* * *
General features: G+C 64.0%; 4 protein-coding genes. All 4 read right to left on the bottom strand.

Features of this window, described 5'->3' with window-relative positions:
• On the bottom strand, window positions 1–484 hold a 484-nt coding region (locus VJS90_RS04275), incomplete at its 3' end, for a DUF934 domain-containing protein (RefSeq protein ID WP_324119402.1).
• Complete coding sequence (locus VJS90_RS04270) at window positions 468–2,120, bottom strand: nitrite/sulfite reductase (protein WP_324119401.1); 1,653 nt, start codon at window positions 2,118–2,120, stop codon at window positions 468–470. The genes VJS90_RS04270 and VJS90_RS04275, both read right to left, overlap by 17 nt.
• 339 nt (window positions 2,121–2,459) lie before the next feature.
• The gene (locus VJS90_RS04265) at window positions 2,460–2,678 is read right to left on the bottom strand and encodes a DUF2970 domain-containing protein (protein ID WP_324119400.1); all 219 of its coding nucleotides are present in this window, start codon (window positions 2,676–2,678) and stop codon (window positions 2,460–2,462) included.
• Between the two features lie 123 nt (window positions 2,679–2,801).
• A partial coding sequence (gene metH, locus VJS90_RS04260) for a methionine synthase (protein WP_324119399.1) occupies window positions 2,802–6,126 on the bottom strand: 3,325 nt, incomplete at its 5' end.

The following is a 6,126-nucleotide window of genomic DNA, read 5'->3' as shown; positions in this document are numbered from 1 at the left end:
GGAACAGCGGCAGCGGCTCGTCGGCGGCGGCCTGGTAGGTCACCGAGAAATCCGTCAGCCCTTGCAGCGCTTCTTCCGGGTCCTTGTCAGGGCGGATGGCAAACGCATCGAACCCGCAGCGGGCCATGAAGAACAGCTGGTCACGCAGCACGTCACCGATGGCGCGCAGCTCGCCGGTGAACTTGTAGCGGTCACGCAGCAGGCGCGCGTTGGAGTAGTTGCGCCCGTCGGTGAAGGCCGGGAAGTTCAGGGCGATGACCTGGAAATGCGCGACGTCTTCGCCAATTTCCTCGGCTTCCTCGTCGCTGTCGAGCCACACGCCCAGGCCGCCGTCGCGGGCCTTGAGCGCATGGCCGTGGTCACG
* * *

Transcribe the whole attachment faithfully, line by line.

General features: G+C 64.0%; 4 protein-coding genes. All 4 read right to left on the bottom strand.

Features of this window, described 5'->3' with window-relative positions:
• On the bottom strand, window positions 1–484 hold a 484-nt coding region (locus VJS90_RS04275), incomplete at its 3' end, for a DUF934 domain-containing protein (RefSeq protein ID WP_324119402.1).
• Complete coding sequence (locus VJS90_RS04270) at window positions 468–2,120, bottom strand: nitrite/sulfite reductase (protein WP_324119401.1); 1,653 nt, start codon at window positions 2,118–2,120, stop codon at window positions 468–470. The genes VJS90_RS04270 and VJS90_RS04275, both read right to left, overlap by 17 nt.
• 339 nt (window positions 2,121–2,459) lie before the next feature.
• The gene (locus VJS90_RS04265) at window positions 2,460–2,678 is read right to left on the bottom strand and encodes a DUF2970 domain-containing protein (protein ID WP_324119400.1); all 219 of its coding nucleotides are present in this window, start codon (window positions 2,676–2,678) and stop codon (window positions 2,460–2,462) included.
• Between the two features lie 123 nt (window positions 2,679–2,801).
• A partial coding sequence (gene metH, locus VJS90_RS04260) for a methionine synthase (protein WP_324119399.1) occupies window positions 2,802–6,126 on the bottom strand: 3,325 nt, incomplete at its 5' end.

The following is a 6,126-nucleotide window of genomic DNA, read 5'->3' as shown; positions in this document are numbered from 1 at the left end:
GGAACAGCGGCAGCGGCTCGTCGGCGGCGGCCTGGTAGGTCACCGAGAAATCCGTCAGCCCTTGCAGCGCTTCTTCCGGGTCCTTGTCAGGGCGGATGGCAAACGCATCGAACCCGCAGCGGGCCATGAAGAACAGCTGGTCACGCAGCACGTCACCGATGGCGCGCAGCTCGCCGGTGAACTTGTAGCGGTCACGCAGCAGGCGCGCGTTGGAGTAGTTGCGCCCGTCGGTGAAGGCCGGGAAGTTCAGGGCGATGACCTGGAAATGCGCGACGTCTTCGCCAATTTCCTCGGCTTCCTCGTCGCTGTCGAGCCACACGCCCAGGCCGCCGTCGCGGGCCTTGAGCGCATGGCCGTGGTCACG